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A Three Part Series On How to Understand Your Pre-Teen (Part I)

What a roller-coaster ride!
My daughter who is 11 soon to be twelve, goes from being helpful and considerate to angry and stubborn, from happy and laughing to tearful and crying all in a matter of seconds.

Growing up as the oldest of three girls, and knowing what goes on when you are a "pre-teen" I knew I was in trouble but ...
I thought I would be ready.

Little did I know that being a pre-teen and going through puberty is much different then being the parent and having to deal with it!

YIKES! HELP ME! I HAVE THREE GIRLS! I AM DOOMED! lol

To make it as painless and possible for all of us "mothers of girls," I thought I would share some coping ideas.
I didn't know how to deal with my daughters drastic mood swings and these coping suggestions from "the experts" really helped me.

I'm making this a three part series so you can deal with a few emotions at a time.


Part I
Moodiness / Privacy


Moodiness
One minute your child wants you to help her with her homework. The next minute she wants you to leave her alone.
This behavior may make you wonder, what's going on?
The answer is simple. Your daughter is becoming an adolescent.
These sudden moods can be difficult to predict and even harder to cope with. (Don't I know it)

Coping Suggestions
The best approach parents can take is to ignore as much of this erratic behavior as possible. Changing hormone levels in your child make it next to impossible for her to control her emotions.
So what do you do? First, keep in mind that her moods have little to do with you- and try not to take them personally. If you don't comment, chances are they'll disappear a quickly as they arrived. The more attention you give them, the longer they're likely to stick around.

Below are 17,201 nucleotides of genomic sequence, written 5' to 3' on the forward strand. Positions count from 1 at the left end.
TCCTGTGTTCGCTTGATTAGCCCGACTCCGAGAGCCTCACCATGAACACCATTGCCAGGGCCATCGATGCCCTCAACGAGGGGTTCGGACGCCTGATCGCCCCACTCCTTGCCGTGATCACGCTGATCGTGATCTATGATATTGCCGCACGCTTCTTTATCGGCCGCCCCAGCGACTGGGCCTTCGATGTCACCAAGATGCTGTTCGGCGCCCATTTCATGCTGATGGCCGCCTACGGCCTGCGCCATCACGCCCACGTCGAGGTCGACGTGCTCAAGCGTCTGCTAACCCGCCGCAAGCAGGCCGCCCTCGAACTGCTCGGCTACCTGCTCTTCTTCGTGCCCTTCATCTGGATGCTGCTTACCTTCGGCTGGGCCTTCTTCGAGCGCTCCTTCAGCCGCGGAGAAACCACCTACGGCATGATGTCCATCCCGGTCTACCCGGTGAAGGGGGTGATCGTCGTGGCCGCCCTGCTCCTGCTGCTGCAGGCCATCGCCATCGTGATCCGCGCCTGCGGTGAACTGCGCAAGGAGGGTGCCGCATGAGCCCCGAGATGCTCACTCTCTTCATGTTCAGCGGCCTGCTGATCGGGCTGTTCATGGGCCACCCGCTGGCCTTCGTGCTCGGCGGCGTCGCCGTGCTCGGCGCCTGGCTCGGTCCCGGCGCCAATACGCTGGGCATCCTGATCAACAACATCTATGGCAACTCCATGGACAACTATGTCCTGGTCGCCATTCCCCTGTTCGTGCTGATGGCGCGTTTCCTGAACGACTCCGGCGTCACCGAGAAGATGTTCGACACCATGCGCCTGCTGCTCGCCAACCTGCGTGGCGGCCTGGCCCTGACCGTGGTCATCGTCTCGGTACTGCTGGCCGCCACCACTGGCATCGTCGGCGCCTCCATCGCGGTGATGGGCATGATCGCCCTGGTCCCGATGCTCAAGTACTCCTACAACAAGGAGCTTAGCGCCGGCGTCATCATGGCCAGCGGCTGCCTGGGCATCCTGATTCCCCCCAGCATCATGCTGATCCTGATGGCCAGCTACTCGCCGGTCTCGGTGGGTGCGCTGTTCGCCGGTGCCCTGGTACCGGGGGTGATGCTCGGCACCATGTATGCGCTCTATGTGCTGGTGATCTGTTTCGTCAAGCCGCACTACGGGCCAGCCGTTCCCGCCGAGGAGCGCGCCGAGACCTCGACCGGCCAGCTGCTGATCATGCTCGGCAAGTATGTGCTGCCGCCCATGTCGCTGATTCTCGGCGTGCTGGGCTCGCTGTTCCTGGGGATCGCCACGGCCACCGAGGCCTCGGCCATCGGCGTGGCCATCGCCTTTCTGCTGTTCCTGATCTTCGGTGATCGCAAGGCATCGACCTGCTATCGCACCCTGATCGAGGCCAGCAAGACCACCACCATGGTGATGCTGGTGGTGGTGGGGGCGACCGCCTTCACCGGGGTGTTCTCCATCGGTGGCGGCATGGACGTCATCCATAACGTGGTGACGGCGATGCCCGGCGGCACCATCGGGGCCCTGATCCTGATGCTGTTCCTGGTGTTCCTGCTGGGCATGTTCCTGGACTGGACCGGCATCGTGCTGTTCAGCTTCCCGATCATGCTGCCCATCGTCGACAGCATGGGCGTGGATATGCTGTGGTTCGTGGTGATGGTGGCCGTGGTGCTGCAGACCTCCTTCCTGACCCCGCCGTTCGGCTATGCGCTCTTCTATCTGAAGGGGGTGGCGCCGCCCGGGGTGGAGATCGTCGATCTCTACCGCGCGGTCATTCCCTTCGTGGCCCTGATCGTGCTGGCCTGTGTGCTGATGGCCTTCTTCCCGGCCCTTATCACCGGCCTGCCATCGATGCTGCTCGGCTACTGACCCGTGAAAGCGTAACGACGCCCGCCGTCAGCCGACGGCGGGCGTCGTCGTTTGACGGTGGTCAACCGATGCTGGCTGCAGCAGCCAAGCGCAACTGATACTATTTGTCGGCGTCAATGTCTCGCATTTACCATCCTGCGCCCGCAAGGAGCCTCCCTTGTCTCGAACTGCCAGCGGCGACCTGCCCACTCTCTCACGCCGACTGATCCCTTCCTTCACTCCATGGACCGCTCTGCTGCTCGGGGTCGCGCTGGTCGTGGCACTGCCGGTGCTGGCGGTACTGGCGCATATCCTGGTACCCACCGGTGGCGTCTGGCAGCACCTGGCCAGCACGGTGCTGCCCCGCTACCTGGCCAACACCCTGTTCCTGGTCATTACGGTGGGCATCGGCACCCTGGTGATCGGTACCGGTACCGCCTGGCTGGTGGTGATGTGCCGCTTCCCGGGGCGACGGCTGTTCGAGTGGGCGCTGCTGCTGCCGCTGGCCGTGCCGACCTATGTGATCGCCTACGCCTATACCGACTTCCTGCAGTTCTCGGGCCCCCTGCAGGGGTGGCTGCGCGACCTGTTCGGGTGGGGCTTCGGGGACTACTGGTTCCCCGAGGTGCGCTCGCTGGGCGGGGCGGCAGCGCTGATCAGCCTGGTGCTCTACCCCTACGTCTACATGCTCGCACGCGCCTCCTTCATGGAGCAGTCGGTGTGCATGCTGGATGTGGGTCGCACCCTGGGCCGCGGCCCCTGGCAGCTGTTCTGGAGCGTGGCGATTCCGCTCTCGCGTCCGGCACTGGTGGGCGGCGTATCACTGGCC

However, this doesn't give your daughter a license to walk all over you. Tell her that you understand she's upset, but she doesn't have the right to upset the rest of the household. Suggest she go to another room if she's not feeling sociable. When she comes out, try to forget anything happened. She will probably forget about it, too.


Privacy
All of a sudden a sign appears on your daughters door that reads, "Keep Out. This means You!"
It's natural for pre-teens to want more privacy as they grow older. They're beginning to see themselves as unique individuals who need more space. Also, changes in their bodies during puberty may make them want to stake out an area of the house as their own.

Coping Suggestions
The next time your pre-teen daughter shouts, "Just leave me alone" and slams the door, consider taking her advice. She may be trying to say, "This room is my private area." Having a private place can help her cool off and relax.
Give your daughter her privacy. If you haven't already established rules such as "knock before opening a closed door," consider doing so. Tell her that you respect her need for privacy and expect the same treatment in return. Chances are she'll understand where you're coming from.
Allowing your child to have privacy doesn't mean she has complete control over the room, however. Let her know your expectations on how the room should be kept (dirty clothes in laundry basket, no trash on floor, etc.)

I have tried both of these approaches and so far so good!

The second part of this series will be on Sensitivity and Independence.

LizAnn

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